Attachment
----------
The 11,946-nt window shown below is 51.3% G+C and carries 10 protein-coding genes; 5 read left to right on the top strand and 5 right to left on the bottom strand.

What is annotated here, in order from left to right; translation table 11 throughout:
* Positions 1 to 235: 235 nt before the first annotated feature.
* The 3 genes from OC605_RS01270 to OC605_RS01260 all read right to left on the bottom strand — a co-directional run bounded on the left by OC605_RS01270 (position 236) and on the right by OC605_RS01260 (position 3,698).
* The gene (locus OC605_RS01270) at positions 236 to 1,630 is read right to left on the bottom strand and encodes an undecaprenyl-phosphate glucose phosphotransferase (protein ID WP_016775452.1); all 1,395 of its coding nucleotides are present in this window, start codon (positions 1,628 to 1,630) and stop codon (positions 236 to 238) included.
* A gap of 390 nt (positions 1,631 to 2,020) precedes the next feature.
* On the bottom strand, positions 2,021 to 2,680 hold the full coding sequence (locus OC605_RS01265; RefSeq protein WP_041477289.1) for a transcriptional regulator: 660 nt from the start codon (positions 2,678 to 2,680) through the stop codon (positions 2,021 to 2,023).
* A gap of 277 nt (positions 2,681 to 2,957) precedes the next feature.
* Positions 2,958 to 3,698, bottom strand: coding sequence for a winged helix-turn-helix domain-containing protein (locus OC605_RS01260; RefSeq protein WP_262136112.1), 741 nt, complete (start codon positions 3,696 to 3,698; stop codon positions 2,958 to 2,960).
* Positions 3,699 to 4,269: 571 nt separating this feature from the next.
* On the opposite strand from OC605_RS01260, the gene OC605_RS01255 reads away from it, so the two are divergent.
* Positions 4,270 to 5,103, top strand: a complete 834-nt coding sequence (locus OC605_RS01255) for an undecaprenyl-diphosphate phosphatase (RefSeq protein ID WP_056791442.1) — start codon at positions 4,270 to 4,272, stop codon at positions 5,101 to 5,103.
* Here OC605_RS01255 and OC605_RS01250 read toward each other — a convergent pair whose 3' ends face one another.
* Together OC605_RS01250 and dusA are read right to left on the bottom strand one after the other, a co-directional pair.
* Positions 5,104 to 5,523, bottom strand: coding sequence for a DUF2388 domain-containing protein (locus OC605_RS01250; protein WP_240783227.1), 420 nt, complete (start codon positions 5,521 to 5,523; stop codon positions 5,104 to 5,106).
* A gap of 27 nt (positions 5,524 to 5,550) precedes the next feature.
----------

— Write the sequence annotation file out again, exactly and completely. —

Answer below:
The 11,946-nt window shown below is 51.3% G+C and carries 10 protein-coding genes; 5 read left to right on the top strand and 5 right to left on the bottom strand.

What is annotated here, in order from left to right; translation table 11 throughout:
* Positions 1 to 235: 235 nt before the first annotated feature.
* The 3 genes from OC605_RS01270 to OC605_RS01260 all read right to left on the bottom strand — a co-directional run bounded on the left by OC605_RS01270 (position 236) and on the right by OC605_RS01260 (position 3,698).
* The gene (locus OC605_RS01270) at positions 236 to 1,630 is read right to left on the bottom strand and encodes an undecaprenyl-phosphate glucose phosphotransferase (protein ID WP_016775452.1); all 1,395 of its coding nucleotides are present in this window, start codon (positions 1,628 to 1,630) and stop codon (positions 236 to 238) included.
* A gap of 390 nt (positions 1,631 to 2,020) precedes the next feature.
* On the bottom strand, positions 2,021 to 2,680 hold the full coding sequence (locus OC605_RS01265; RefSeq protein WP_041477289.1) for a transcriptional regulator: 660 nt from the start codon (positions 2,678 to 2,680) through the stop codon (positions 2,021 to 2,023).
* A gap of 277 nt (positions 2,681 to 2,957) precedes the next feature.
* Positions 2,958 to 3,698, bottom strand: coding sequence for a winged helix-turn-helix domain-containing protein (locus OC605_RS01260; RefSeq protein WP_262136112.1), 741 nt, complete (start codon positions 3,696 to 3,698; stop codon positions 2,958 to 2,960).
* Positions 3,699 to 4,269: 571 nt separating this feature from the next.
* On the opposite strand from OC605_RS01260, the gene OC605_RS01255 reads away from it, so the two are divergent.
* Positions 4,270 to 5,103, top strand: a complete 834-nt coding sequence (locus OC605_RS01255) for an undecaprenyl-diphosphate phosphatase (RefSeq protein ID WP_056791442.1) — start codon at positions 4,270 to 4,272, stop codon at positions 5,101 to 5,103.
* Here OC605_RS01255 and OC605_RS01250 read toward each other — a convergent pair whose 3' ends face one another.
* Together OC605_RS01250 and dusA are read right to left on the bottom strand one after the other, a co-directional pair.
* Positions 5,104 to 5,523, bottom strand: coding sequence for a DUF2388 domain-containing protein (locus OC605_RS01250; protein WP_240783227.1), 420 nt, complete (start codon positions 5,521 to 5,523; stop codon positions 5,104 to 5,106).
* A gap of 27 nt (positions 5,524 to 5,550) precedes the next feature.